The object Class is a useful and expansive tool in Ruby programming, but because of the multitude of applications and uses it has in more advanced programming techniques it can be difficult to find a basic and fluid introduction to what they are and how to use them. This will be my attempt at a (hopefully) concise and useful introduction to Classes and their components.
First let's define what a Class is. In broad terms Class is used as an Object one can use to create objects with defined attributes and methods to interact with those objects. For this article we will think of a Class as a miniature MakerBot full of very basic (and tiny) worker robots. The MakerBot Class can be used to create MakerBot Objects and within the MakerBot class is a place to keep the blueprint for what it makes (these are called attributes and will be covered in more detail in future posts). Unfortunately the workers don't know how to do anything you don't tell them how to do exactly, so there is also a place full of instruction manuals for the workers to follow (these will be the methods we write within the Class itself). Sounds simple enough, right? Let's break it down!
First, we build our MakerBot (the class):
class MakerBot end
That's it! We now have a Class called MakerBot. We have to notate that we are making a class, and then name our class. With Ruby you write Class name in CamelCase, combining all words into one line and capitalizing each letter. If our MakerBot was just a factory, for instance, we may name our class Factory. The only downside to our MakerBot as is...it doesn't do anything! Let's give this Class something that happens when you call on it.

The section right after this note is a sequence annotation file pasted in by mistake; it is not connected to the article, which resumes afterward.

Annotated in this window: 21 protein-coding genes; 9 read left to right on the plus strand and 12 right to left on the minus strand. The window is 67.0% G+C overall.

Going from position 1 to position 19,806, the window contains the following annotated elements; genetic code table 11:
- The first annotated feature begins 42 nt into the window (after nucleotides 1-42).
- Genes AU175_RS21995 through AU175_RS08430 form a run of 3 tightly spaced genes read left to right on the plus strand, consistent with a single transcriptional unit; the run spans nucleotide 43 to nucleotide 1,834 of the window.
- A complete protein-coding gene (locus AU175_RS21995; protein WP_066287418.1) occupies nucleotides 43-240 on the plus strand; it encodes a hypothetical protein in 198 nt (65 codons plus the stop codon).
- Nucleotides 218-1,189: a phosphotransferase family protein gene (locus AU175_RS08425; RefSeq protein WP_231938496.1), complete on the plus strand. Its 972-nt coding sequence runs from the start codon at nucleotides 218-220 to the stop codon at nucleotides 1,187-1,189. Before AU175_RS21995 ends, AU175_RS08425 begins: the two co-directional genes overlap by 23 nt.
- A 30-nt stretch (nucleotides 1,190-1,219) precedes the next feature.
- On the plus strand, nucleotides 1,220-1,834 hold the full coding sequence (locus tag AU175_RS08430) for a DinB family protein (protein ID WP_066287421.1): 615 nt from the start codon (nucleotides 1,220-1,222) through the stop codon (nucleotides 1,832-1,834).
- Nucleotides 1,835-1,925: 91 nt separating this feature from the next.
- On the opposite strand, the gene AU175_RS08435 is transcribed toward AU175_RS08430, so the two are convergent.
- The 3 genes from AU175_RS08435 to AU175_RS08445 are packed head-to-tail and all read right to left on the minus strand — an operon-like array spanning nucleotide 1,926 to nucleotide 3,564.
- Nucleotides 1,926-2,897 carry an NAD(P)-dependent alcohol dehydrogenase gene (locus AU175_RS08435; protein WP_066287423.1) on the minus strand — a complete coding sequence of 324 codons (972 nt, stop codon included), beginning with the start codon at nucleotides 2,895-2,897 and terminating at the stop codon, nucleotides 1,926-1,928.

class MakerBot def initialize print "It works!" end end
Initialize is part of an inhereted method for the Class. Inhereted methods are methods that come with an object inherently, without you having to type any code. An example would be array.length, where length is the inherited method that arrays carry, allowing programmers to discover the length of an array simply by calling length against it. Using initialize and typing (ClassName).new creates an Object (in our case, a MakerBot). The object it makes is defined by whats in the initialize method within the Class, and is where we will be adding in attributes and some specific methods in the future. Right now let's try calling our Class to create a new MakerBot Object.
We can now call our MakerBot by typing:
and it should return
Hey look! Our code did something! But having some words on a screen is not really having our own MakerBot...Let me add some lines of code to give it some attributes and really give our MakerBot some substance! Well...digital substance.
class MakerBot def initialize(name, product, owner) end end
You can see we added arguments to the initialize method, this will allow us to input values to give our MakerBot some details to make it more like an actual object! Let's try running it now and see what happens...
MakerBot.new("Steve", "Waffle-fries", "The Master Programmer")
Huh...that's strange...Nothing happened? The good news is, you didn't type anything wrong! The problem here is that although we are making a new MakerBot and giving it all these cool attributes, we aren't actually saving anything...anywhere...ever! On the next post I will continue exploring attributes, and how to save data points in temporary memory. As a teaser, by the end of next lesson the following code will make sense!
class MakerBot attr_accesor: :name, :product attr_reader: :owner @@all =  def initialize(name, product, owner) @name = name @product = product @owner = owner @@all << self end end
Until next time, happy coding!
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